Morgan Presents Phase Space Research at Gaseous Electronics Conference

Professor Tom Morgan, Andrew Murphy '11 and Jace Haestad '11 recently presented their research "Closed Orbits in Phase Space" in Hawaii. 

Professor Tom Morgan presented “Closed Orbits in Phase Space” in Hawaii.

Tom Morgan, Foss Professor of Physics, recently attended the 68th Gaseous Electronics Conference of the American Physical Society in Honolulu, Hawaii and presented a poster dealing with the behavior of giant atoms with an electron far from the nucleus in phase space. Andrew Murphy ’11 and Jace Haestad ’11 contributed to the study.

Phase space is a momentum-velocity space that provides a different perspective on atomic behavior. Looking at atoms from this viewpoint provides a mechanism to uncover new insight into their quantum nature.

Morgan also took the opportunity to reconnect with a Japanese colleague, Professor Tomoyuki Murakami, at Seikei University, Tokyo, whom Morgan spent the month of June visiting in Tokyo. Morgan and Murakami took the occasion to work on a paper on research undertaken collaboratively with Lutz Huwel, Professor of Physics, and Professor Bill Graham of Queen’s University, N. Ireland, on the behavior of the air-water interface after focused laser induced plasma breakdown. The air-water interface is ubiquitous with applications to biology, environmental studies, chemical analysis and medicine, but its detailed behavior is not well understood. The collaboration uses both state of the art computer simulation and experimentation to elucidate its dynamics and structure.

NIST Grant Supports Research on Biological Materials, Assembly Processes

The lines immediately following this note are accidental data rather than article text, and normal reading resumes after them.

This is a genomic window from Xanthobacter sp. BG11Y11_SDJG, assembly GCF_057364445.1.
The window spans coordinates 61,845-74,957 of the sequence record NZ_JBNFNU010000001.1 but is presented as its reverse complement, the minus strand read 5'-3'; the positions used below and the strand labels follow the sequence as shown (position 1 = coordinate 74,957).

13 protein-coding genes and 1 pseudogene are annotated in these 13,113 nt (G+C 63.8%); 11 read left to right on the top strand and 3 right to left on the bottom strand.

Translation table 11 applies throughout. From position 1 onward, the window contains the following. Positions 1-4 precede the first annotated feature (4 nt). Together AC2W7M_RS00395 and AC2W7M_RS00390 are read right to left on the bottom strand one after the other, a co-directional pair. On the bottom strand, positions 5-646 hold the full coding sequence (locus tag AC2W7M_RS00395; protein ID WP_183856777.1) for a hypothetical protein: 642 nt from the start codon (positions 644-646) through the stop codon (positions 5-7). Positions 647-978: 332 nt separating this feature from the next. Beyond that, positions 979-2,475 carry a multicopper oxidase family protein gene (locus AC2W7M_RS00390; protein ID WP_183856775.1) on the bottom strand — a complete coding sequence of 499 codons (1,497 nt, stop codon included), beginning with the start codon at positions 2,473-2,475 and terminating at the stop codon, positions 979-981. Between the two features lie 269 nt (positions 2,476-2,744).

Francis Starr, director of the College of Integrative Sciences, professor of physics, received a $282,000 grant from the National Institute of Standards and Technology in September.

The grant will support “Heterogeneous Dynamics and Assembly Processes in Soft and Biological Materials,” a collaborative research project between Wesleyan and NIST. NIST is expected to fund the project through 2018 with a total amount of $1.66M.

Soft and biological materials are commonly composed of synthetic or biopolymers, or are formed as a result of the supramolecular assembly of small molecule, nanoparticle, or protein molecules into dynamic organized structures. These materials are central to developing new materials for emerging technologies related to energy storage and production, energy-saving light-weight devices, and in the development of diverse new forms of medicine and medical materials that mimic biological processes.

The realization of the promise of this large class of new materials has been limited by the inherent difficulties in understanding and controlling properties and the structural stability of these inherently complex materials. The amorphous, and often hierarchical, structure of these materials make the effective modeling of these materials a challenge.

With support from the NIST grant, Starr and his peers will investigate ways to overcome these challenges and develop these materials for their many intended applications.